MOORHEAD — A Minnesota watershed board is proposing permit conditions for the Fargo-Moorhead diversion requiring the flood-control project to provide 100-year flood protection for the communities of Georgetown and Wolverton.
The permit also would specify that restrictions on properties in the upstream impact area would be no more stringent than elsewhere in Minnesota — a condition that seeks to remove a federal regulation involving building structures within the 500-year floodplain.
A permit from the Buffalo-Red River Watershed District, based in Barnesville, is required to enable construction of the $2.75 billion diversion, which would divert Red River floodwater around the Fargo-Moorhead area.
The project has already obtained a permit from the Minnesota Department of Natural Resources, which hinges on meeting 54 conditions. That permit, however, is being challenged by the watershed district as well as the Minnesota towns of Wolverton and Comstock.
Mary Scherling, chairwoman of the Metro Diversion Authority board, said the conditions are not a surprise and engineers believe they should not pose an obstacle.
“None of the items on the list were not doable,” she said on Tuesday, April 2. “There are no red flags that any of the engineers are seeing.”
In another development, a federal judge said he expects to decide “shortly” whether to grant a request by the Diversion Authority to allow construction on the diversion channel’s inlet to resume this spring in North Dakota.
Diversion officials hope to resume construction this spring on work estimated to cost $46 million, noting that every year of delay on the project — construction halted in 2017 — costs at least $70 million.
Chief District Judge Jon Tunheim asked a lot of questions regarding construction details in Monday’s hearing, suggesting he was seriously considering the request, said Scherling, who attended the hearing.
“He said he’d act shortly, whatever that means,” she said. The Army Corps of Engineers has already awarded bids for the work, and if construction can’t resume this spring, bids would have to be resubmitted, increasing costs further, she said.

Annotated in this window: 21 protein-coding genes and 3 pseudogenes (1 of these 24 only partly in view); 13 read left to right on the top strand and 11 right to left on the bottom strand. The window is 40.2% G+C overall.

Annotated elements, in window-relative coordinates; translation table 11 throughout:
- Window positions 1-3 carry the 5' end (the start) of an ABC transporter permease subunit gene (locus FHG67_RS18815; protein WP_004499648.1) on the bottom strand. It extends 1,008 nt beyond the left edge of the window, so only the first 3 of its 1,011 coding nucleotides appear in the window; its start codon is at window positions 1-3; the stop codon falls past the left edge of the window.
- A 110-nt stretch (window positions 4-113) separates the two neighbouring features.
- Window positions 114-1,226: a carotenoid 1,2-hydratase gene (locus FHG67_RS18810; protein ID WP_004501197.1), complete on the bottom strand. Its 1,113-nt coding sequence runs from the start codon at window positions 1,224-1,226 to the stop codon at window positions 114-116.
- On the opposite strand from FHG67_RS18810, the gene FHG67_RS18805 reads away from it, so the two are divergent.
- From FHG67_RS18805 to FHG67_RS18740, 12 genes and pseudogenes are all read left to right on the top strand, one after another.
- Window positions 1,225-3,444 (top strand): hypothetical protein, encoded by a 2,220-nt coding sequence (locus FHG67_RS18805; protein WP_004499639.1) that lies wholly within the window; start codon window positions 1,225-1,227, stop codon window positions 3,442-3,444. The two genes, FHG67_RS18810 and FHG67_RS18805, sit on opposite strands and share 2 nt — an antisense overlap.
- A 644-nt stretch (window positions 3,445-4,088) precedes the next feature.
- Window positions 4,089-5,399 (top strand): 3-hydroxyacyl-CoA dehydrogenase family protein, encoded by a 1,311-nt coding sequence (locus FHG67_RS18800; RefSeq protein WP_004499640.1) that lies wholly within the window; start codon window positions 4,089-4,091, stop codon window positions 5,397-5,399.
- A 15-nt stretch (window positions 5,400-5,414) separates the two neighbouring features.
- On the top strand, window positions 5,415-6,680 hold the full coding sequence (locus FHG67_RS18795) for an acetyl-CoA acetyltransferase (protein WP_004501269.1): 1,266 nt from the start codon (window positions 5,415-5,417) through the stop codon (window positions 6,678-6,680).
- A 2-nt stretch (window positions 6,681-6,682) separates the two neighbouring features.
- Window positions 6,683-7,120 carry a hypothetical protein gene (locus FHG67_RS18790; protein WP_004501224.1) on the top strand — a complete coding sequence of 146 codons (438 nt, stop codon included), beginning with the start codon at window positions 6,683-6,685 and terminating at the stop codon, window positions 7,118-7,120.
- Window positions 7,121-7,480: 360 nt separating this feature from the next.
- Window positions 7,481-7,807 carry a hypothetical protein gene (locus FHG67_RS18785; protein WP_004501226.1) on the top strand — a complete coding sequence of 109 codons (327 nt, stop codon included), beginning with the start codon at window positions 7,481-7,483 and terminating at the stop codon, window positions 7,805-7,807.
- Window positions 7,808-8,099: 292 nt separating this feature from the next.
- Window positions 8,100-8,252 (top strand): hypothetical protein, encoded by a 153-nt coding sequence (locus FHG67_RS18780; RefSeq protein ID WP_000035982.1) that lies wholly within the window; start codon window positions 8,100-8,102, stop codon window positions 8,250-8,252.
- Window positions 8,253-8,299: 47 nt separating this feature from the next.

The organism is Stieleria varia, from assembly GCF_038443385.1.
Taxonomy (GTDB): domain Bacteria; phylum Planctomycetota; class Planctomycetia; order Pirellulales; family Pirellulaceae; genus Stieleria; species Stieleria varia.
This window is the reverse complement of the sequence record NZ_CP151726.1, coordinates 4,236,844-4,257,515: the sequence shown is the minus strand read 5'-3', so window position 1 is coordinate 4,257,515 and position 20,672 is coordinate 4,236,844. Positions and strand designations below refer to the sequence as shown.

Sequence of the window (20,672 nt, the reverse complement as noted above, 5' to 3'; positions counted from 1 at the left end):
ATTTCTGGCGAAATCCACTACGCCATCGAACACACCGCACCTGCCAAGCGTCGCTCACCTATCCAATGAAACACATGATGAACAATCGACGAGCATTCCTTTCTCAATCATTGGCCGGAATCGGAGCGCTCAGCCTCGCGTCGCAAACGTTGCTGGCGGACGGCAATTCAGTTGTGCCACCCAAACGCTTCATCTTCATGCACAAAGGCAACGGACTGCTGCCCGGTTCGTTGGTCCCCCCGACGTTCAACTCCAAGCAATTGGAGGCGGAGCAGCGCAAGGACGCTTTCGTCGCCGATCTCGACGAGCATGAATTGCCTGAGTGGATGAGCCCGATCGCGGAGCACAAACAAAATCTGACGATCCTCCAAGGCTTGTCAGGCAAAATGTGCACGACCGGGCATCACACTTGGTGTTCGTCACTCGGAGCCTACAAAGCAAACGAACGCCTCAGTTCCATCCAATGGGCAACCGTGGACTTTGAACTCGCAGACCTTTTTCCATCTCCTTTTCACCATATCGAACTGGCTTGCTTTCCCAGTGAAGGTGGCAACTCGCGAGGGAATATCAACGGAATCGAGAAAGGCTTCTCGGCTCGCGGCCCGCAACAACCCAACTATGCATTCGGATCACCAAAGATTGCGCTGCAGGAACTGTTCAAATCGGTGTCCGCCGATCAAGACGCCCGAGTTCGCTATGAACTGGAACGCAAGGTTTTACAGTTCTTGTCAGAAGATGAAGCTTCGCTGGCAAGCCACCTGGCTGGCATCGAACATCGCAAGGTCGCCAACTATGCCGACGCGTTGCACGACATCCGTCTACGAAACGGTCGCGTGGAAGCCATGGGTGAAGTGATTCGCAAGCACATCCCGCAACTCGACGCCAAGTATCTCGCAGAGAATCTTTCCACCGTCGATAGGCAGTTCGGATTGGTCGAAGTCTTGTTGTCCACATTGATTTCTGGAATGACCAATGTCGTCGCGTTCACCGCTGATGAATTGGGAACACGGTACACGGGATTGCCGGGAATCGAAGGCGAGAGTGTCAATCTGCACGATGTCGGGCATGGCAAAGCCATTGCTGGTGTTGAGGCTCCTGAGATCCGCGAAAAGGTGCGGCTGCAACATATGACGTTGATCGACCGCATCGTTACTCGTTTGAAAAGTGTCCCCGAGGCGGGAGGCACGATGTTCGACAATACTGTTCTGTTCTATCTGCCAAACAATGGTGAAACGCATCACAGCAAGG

The watershed district’s draft permit conditions will be discussed at a public information forum hosted by the watershed district at 7 p.m. Thursday, April 11, at the Dilworth Community Center.
Jay Leitch, president of the watershed district’s board, said stronger flood protection should be provided for Georgetown, a town of 127 about 15 miles north of Moorhead, because the diversion channel would discharge into the Red River near the farming community.
A ring dike built after the 2009 flood encircles Georgetown, but the barrier has seven openings, including two to accommodate U.S. Highway 75, several for streets and one for a railroad line that appears “essentially abandoned,” he said.
“I guess we’re asking for a little protection for Georgetown since that’s where the diversion will be emptying into the river,” he said.
Wolverton, a town of 134 located 22 miles south of Moorhead, is upstream from a dam that would temporarily hold back water, allowing a controlled release of floodwater through the diversion channel to minimize downstream impacts.
Property owners in the upstream area have complained that restrictions on their land would be overly burdensome, potentially preventing them from building new outbuildings at a farmstead, Leitch said.
Those restrictions aren’t imposed anywhere else in Minnesota, he said, and should be eliminated for the sake of fairness. “We would just like it to be equal to anywhere else in the state and equal to the city of Moorhead,” Leitch said.
Officials are trying to determine which federal agency imposes the regulation, and will seek greater flexibility for landowners, Scherling said, who reiterated that the diversion should be able to meet the permit conditions.
“We’re anxious to get going on this,” she said. “Time is money.”